Table 5. Change in labor supply with the introduction of a flat tax. Percent change in number of worker and hours when a flat tax of 28% is implemented for the whole period 1997-1999.

Sector Physicians Nurses

0. Not working -1.53 0.71

1. Public sector, part time -1.73 -0.27

2 .Public hospital, full time 0.79 0.32

3. Private hospital, part-time -2.84 -0.81

4. Private hospital, full time 11.43 1.77

5. Public health care, part-time -2.17 -0.25

6. Public health care, full time 1.98 0.35

7. Private health care, part-time -3.49 -0.89

8. Private health care, full time 5.05 1.04

9. Other, part- and full time -0.54 -0.06

(18)

1,2 

Figure 1. Marginal utility of consumption and age

 

1,0  0,8  0,6  0,4  0,2  0,0  ‐0,2  ‐0,4    Doctors  Nurses          5,0 

Figure 2.Habit persistence and age

 

  4,5    4,0  3,5    3,0    2,5    2,0  1,5    1,0    0,5    0,0      25  30  35  40  45  50  55  60    Doctors  Nurses  25 30  35  40 45 50 55 60 

(19)

Figure 4.Nurses,1999. Black observed, grey model.

9 000  8 000  7 000  6 000  5 000  4 000  3 000  2 000  1 000  0

0. not  1. pub ho  2 .pub ho  3. priv ho  4. priv ho  5. pub hc  6. pub hc   7. priv hc   8. priv hc   9. other

working  pt  ft  pt ft pt ft pt  ft

Figure 3. Medical doctors, 1999. 

Black observed, grey model 

3 500  3 000  2 500  2 000  1 500  1 000  500  0 

0. not  1. pub ho   2 .pub ho   3. priv ho   4. priv ho   5. pub hc    6. pub hc    7. priv hc    8. priv hc  9. other 

(20)

Appendix A. Tax functions Table A.1 Tax function, 1997. Nominal income (NOK) Y  Tax T (NOK)      0‐18 198  0  18 198 ‐ 24 709  0.25Y‐4 250  24 709 – 30 125  0.078Y  30 125 – 156 500  0.302Y‐ 6 748  156 500 – 233 000  0.358Y‐ 15 512  233 000‐ 262 500  0.453Y – 37 647  262 500‐  0.495Y – 48 672         

 

Table A.2 Tax function, 1998.    Nominal income (NOK) Y  Tax T (NOK)      0‐18 198  0  18 198 ‐ 24 709  0.25Y‐4 250  24 709 – 31 250  0.078Y  31 250– 163 000  0.302Y‐ 7 000  163 000 – 248 000  0.358Y‐ 16 128  248 000‐ 272 000  0.453Y – 39 688  272 000‐  0.495Y – 51 112         

 

Table A.3 Tax function, 1999.    Nominal income (NOK) Y  Tax T (NOK)      0‐21 800  0  21 800 ‐ 31 105  0.25Y‐5 350  31 105 – 33 291  0.078Y  33 291 – 166 190  0.2992Y‐ 7 364  166 190– 269 100  0.358Y‐ 17 136  269 100‐  0.493Y – 53 465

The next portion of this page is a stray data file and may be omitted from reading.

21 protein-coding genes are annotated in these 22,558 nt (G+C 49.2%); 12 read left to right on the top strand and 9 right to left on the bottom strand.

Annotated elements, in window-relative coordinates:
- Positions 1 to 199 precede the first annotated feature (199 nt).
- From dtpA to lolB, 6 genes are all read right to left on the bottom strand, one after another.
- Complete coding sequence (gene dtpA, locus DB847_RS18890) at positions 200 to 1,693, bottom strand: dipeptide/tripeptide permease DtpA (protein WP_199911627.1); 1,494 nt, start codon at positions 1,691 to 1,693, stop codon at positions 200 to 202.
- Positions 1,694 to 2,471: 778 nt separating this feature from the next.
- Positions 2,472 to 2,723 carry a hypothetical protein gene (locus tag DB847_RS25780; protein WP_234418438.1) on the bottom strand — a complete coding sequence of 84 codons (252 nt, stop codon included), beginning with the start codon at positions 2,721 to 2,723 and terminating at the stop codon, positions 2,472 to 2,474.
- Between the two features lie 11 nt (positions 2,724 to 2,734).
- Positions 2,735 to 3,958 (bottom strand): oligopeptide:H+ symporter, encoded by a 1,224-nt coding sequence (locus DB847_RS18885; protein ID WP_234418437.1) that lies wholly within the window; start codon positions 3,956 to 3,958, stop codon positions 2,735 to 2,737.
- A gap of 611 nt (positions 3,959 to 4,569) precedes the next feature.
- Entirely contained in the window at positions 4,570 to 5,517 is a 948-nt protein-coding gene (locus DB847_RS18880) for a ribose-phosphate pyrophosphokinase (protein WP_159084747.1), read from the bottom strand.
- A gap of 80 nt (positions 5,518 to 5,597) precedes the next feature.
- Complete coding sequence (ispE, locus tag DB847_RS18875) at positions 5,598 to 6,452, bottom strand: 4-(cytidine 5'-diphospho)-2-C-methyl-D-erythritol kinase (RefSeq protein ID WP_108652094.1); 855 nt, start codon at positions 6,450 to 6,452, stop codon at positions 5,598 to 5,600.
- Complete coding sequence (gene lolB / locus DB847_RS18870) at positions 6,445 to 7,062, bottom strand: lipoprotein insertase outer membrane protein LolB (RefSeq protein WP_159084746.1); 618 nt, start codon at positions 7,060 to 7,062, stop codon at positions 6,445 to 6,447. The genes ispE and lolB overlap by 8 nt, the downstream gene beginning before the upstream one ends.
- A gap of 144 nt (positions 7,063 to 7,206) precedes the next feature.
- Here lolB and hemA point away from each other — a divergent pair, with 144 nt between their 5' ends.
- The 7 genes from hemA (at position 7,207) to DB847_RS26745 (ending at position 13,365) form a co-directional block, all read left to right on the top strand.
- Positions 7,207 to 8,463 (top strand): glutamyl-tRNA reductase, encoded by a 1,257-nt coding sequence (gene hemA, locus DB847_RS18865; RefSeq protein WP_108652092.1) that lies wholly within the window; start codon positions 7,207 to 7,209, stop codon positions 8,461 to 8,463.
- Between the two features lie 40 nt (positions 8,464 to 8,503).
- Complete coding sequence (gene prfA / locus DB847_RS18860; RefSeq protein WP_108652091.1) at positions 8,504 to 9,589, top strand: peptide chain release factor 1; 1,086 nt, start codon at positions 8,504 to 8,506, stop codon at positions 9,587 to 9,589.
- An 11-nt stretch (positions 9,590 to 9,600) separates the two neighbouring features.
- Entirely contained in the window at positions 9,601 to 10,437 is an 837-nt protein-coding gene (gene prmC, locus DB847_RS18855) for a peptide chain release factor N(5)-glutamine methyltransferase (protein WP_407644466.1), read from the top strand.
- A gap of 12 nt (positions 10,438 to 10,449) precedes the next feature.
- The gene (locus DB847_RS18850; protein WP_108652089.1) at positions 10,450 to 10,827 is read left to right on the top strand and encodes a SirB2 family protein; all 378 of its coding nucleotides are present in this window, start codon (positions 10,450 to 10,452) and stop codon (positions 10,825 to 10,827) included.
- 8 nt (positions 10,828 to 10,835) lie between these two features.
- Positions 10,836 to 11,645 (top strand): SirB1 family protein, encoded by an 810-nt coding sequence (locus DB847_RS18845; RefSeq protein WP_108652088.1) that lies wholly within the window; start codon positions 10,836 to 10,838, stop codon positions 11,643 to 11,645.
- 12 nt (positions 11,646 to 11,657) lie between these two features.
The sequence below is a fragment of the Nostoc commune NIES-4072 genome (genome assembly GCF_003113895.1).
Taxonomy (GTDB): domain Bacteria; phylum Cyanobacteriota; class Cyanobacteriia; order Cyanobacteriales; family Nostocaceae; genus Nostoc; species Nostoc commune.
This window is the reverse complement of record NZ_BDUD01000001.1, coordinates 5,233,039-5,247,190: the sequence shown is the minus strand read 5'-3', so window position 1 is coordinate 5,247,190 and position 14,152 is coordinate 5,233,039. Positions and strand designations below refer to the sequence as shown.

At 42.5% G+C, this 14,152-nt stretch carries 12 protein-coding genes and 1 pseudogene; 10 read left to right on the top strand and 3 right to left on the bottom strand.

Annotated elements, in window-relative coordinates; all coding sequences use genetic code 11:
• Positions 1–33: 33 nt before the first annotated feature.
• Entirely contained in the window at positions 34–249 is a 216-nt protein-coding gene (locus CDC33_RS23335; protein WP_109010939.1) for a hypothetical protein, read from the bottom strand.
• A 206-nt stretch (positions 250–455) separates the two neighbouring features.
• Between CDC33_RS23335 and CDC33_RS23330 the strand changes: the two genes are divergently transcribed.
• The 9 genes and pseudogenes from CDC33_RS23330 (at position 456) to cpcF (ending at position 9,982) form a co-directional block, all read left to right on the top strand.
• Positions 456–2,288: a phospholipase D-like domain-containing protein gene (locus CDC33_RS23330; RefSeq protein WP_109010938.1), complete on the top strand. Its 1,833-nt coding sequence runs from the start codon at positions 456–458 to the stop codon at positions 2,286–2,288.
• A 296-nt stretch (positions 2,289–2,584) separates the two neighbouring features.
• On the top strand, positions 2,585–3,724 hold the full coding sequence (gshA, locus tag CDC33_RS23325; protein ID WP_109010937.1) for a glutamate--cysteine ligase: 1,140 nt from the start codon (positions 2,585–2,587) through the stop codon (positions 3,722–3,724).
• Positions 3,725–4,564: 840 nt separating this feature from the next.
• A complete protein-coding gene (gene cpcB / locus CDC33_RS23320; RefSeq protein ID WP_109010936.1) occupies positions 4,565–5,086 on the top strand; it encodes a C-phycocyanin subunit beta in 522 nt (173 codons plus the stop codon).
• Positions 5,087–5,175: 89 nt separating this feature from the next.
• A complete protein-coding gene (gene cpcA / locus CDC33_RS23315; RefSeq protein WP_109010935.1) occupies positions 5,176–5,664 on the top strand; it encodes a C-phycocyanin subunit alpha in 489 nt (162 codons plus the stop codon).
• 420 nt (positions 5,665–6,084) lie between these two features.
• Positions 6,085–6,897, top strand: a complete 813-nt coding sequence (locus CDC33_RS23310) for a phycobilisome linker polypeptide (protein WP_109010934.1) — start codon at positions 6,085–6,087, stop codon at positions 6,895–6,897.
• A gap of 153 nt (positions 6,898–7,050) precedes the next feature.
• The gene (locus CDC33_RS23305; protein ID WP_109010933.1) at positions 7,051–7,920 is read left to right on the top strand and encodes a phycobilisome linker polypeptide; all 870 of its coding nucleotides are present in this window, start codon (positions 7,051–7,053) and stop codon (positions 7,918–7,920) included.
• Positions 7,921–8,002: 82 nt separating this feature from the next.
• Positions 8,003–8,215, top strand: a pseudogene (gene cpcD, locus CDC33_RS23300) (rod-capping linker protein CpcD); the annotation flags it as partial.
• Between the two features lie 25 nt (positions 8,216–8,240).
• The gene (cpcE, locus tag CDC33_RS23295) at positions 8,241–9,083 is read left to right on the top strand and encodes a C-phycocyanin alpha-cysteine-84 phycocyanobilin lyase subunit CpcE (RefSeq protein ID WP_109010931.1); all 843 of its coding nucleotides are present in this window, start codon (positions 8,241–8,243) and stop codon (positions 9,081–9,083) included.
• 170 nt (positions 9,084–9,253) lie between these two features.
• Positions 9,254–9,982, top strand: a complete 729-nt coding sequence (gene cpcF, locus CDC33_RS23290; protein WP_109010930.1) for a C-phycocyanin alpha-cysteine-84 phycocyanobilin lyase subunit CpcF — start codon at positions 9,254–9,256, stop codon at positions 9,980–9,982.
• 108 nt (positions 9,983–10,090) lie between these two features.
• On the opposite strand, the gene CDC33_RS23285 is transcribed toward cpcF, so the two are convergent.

(21)

Appendix B. Estimation procedures

The wage equations

In order to estimate the model we need estimates of the wage equations. Log wage is assumed to depend on observed covariates (the Z-vector to be defined below) and a random term. The random term consist of two parts; one that is distributed across job types, individuals and time, and one that is distributed only across individuals. The latter random component accounts for correlation in wages across type of jobs at each point in time. The wage equations are the following:

( A.1)

log Wint Zntit int int eint it n n  L( 0,1)

eint it eint ,where eint  L( 0,1)

L(0,1) is the standard logistic distribution We then get

( A.2 ) log Wint Zntit iteint it n ; i 1,2,,,9

The correlations in wages across jobs are given by: cov( int ,jnt ) E int jnt it jt

( A.3 )

corr(  , ) it jt int jnt 2 2 2 2

it it jt jt

The wage equations are estimated separately, but we account for selection in the following way. We estimate a set of coefficients for every year. Hence we are using 3 (1997-1999) cross-section datasets to estimate the coefficients. In the estimation of the wage equation we use a larger data set. Unmarried physicians and nurses are included and the justification is that there are no reasons to expect wages to differ with respect to marital status. The coefficients vary across the 9 job types and over time. The vector of the explanatory variables Znt is (1, age, gender, centrality index education)

(22)

1 9 Lt 



w ( log wjnt Zntjt  jt n jt log Pjnt )and j 1 jt jnt jt S s ( A.3 ) ˆ (.) 1

( log wjnt Zntjt jt n jt log Pjnt ) and S 1 Nt 9 jt logLˆ log log w log ˆ (.) t



n1 j 1 jt jnt

The latter logLˆ is used to estimate coefficients in the wage equations. Here s is a random draw for each individual from a standard logistic distribution, number of draws are S=20. Pjnt is a standard multinomial logit probability (for doctor or nurse n, working in job type j at time t) used to capture selection effects, see Strøm and Wagenhals (1991) for an outline of selection effects in wage equations with logistic distributed error terms.

( A.4 ) Pjnt  v jnt 9

vknt k 0 ; j 0,1,2,,,9 v jnt ynt jt

Here the vector ynt is (1,age,education, number of children above and below 6 years of age, dummy for married or cohabiting, dummy for married to a person working in the health sector or not, spouse income). Note that the coefficients, both in the wage equations and in the probabilities capturing selection effects, Pjnt, vary across alternatives and over time. Not working is among the alternatives in the probabilities. The estimates of the wage equations and the probabilities related to selection effects, as well as summary statistics, are given in Appendix C.